You’ve been adopted!
When you become a child of God, your whole future changes.
My mum is half-Japanese and my Dad is Caucasian. In my family, we often joke that my brother Mike took all the Asian, while I got stuck with all the white! We also have polar-opposite personalities, which has led to many jokes about how one or other of us is adopted.
Funnily enough, this isn’t too different to the picture painted in the book of Romans (8:12-17).
We were cut off from God
In the book of Romans, we see that although we reject God and deserve his anger and punishment, he has worked in those who trust him to unite us with his Son, Jesus Christ. In doing this, Jesus’ death counts as our death – the death we deserve for our sin. And because of Jesus’ resurrection from the dead, we can have the hope of new, eternal life with God (Romans 8:1-11).
Now we see something that’s perhaps even more amazing.
Got brought us back ... and blessed us!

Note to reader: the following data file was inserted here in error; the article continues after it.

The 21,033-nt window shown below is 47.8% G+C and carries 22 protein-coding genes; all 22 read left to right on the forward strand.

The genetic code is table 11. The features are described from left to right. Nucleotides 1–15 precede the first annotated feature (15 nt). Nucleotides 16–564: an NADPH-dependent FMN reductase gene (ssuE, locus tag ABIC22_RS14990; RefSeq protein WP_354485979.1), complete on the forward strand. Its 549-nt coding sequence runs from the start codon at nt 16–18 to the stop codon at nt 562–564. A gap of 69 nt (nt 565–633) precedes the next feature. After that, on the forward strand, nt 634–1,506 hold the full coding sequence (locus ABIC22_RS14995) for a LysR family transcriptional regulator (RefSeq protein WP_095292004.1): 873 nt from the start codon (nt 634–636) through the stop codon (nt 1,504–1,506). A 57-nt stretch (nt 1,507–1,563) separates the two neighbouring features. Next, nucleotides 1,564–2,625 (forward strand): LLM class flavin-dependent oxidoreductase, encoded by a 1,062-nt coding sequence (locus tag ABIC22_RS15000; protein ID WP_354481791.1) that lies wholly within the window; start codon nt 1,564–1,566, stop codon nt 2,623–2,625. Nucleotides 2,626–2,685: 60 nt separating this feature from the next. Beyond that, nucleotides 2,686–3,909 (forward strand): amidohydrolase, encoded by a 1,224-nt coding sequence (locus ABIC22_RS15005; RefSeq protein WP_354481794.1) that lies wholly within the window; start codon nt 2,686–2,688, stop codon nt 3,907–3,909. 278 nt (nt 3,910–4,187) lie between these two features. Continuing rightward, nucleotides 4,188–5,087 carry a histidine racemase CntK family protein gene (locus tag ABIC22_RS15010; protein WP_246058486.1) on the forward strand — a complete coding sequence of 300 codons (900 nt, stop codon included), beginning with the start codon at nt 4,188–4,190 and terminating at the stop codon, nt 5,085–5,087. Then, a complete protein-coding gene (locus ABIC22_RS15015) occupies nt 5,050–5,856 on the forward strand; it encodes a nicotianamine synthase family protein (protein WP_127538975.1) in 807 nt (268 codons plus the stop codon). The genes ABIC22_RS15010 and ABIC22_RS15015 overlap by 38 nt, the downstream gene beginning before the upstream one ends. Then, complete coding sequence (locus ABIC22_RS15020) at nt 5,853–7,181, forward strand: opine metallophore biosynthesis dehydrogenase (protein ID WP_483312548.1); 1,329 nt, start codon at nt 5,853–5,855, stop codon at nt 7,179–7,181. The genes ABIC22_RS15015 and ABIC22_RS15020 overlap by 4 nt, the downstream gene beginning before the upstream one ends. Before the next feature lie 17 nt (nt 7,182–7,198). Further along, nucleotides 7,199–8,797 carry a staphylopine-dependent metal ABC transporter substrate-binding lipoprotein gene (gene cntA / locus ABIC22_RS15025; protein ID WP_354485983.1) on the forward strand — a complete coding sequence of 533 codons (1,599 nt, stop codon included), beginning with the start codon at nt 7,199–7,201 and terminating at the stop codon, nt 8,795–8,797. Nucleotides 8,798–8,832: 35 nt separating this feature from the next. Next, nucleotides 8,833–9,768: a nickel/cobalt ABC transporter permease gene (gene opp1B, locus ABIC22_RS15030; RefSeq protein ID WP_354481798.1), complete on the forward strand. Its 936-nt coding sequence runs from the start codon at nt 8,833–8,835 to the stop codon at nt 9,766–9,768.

We are adopted as God’s sons (8:14-17). We who had completely rejected God and lived like we were our own “gods”, we who had always done wrong to God and each other; we who deserve nothing more than being cut off from God’s love forever – we, by God’s Spirit, are given a status like Jesus, God’s Son, the King of the universe.
In the time Paul was writing, a father’s inheritance was divided up between his sons. So, as he writes in verse 17, because we are adopted as God’s sons, we get to share in Jesus’ inheritance – his reward and his glory. We get to be friends with God. We get to enjoy a perfect relationship with him and each other forever, along with all the good things he will provide when he fixes this broken world once and for all (for a taste, see Revelation 21:3-4).
Living as a child of God
How are we adopted as God’s children?
It's by trusting in Jesus as our saviour and King, who took our punishment in our place and who rules all things for all time (Romans 1:17, 3:24-25, 4:1-25, 5:17-21).
We who trust God—and are now his children—should take on the family identity. That will mean leaving behind what Paul calls “the deeds of the body” – that is, the actions that are against God and his loving commands (8:13). We should instead, live with obedience to God as our father, following him even if it leads to suffering or difficulty, because we know we will rise again with Christ.
Will you live in obedience to your heavenly Father, knowing what he has in store for you?